When The Writing Slows…

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Ideas don’t always come thick and fast. When in need of a boost, I might:

Switch to a smaller notebook

Do a digital detox (no access to the internet for a few hours)

Write a scene from a different perspective, e.g. bird’s eye view or as a stranger passing the characters on the street

Tell a classic story but in my own words

Write in white and only switch to black at the end

Go somewhere different, even if it’s just downstairs

Have imaginary conversations with my characters*

Talk into a dictaphone while walking around

 


What about you? Got any good tricks for getting the writing to flow again?

*I try to do this in my head so I don’t look like a crazy person

Where Did All My Female Characters Go?

Like many people, I grew up aware of how often male characters dominated the screen and novel, doing all sorts of cool things. Meanwhile female characters were mere background furniture / “love interest” / “woman who cruelly seduces man but it’s okay, she dies shortly afterwards!”
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I assumed that if I ever wrote fiction I’d be sure to create amazing heroines with agency and heart thumping storylines of their own.

So I was a bit surprised to realise my idea for a second book was packed with men. At this point I was just at the planning stage so had the chance to reevaluate. How much did it really matter to me that women were thin on the ground? More interestingly, might the novel turn out stronger if I gave it all more careful thought?

Many of the characters came to me quickly, their voices and personalities taking shape as soon as I put fingers to keyboard. At the time I was pretty pleased with myself. There’s something incredibly nice when it feels like a story is already inside you and is just waiting to be written. People talk of tapping into the subconscious and letting ideas flow… But what if my subconscious was a lazy ass?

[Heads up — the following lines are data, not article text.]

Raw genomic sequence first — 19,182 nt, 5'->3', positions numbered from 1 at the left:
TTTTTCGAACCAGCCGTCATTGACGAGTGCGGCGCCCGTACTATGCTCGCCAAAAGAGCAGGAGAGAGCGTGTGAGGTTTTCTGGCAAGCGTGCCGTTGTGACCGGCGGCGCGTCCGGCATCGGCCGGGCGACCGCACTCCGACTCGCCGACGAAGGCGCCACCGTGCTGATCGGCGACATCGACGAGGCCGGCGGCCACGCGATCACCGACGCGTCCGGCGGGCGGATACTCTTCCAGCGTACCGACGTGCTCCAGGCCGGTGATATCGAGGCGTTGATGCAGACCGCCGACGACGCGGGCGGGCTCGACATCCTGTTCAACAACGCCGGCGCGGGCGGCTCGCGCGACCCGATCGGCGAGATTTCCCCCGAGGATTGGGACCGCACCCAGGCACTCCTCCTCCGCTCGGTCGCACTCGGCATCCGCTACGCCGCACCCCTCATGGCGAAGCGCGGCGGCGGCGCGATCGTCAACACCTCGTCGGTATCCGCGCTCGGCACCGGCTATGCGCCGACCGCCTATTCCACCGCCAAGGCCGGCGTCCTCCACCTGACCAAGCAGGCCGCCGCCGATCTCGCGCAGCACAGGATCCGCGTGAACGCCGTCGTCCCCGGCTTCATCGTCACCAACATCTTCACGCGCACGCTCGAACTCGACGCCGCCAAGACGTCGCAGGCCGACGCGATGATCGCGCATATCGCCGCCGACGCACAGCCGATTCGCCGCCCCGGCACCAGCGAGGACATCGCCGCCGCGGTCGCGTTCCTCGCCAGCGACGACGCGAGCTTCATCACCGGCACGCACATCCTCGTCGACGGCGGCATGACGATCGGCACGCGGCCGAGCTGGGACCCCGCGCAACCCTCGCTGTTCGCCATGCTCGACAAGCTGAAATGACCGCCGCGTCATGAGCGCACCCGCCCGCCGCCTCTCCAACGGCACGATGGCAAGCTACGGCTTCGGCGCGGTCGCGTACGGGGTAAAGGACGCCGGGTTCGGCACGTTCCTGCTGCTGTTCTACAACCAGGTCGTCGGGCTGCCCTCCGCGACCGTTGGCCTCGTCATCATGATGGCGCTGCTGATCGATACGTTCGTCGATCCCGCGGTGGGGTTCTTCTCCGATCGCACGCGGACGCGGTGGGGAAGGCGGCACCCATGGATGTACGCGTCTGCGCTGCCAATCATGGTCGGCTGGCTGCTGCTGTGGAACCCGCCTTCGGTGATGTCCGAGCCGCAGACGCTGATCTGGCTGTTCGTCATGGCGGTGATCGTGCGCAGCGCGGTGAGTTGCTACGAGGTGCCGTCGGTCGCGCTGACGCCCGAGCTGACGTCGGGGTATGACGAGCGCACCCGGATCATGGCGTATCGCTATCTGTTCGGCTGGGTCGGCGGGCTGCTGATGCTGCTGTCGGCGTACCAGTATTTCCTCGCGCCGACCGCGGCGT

On reflection I felt like my characters weren’t even interesting men. They were merely tired variations of characters I’d spent years seeing and reading about.

The real problem, then, wasn’t solely to do with having too many male characters. It was more that I’d thoughtlessly reproduced the characters of other people’s fictions, rather than creating them from scratch based on my own actual lived experience or imagination.

Going back to my plan, I started seeing what it felt like to swap each character’s gender and how that affected the story. Women fighting, women doing dangerous things… It all got more exciting as if I was breaking apart all these preconceived notions and coming up with something new.

I’m not arguing that all stories must feature half men, half women. More that we should question the ideas we are fed by mainstream media which we inevitably internalise over the years.

Isn’t fiction about creating our own worlds? Expressing our own truths?

How Do You Name Your Characters?

 

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This week I’ve been mulling over an idea for a novel and a decisive moment came when I named my characters. For me, this made the project feel more real and tangible, the same as giving the novel a working-title. Funnily enough though, I forgot how tricky it is to come up with names so thought I’d put some ideas down here.

1. Base the name on a personality trait or defining quality

For example, Alexia or Alexis which derives from Greek, meaning ‘to defend’. Or the less flattering Cameron which comes from a Scottish surname meaning ‘crooked nose’. This can be a good exercise in distilling what’s most important about each character.

2. Take a trip to the local graveyard

There’s something interesting about thinking of names while walking around, right? You just need to be mindful of what era the novel is set in, otherwise you could wind up with a futuristic sci-fi thriller populated by Gertrudes and Arthurs.

3. Choose names as a form of revenge!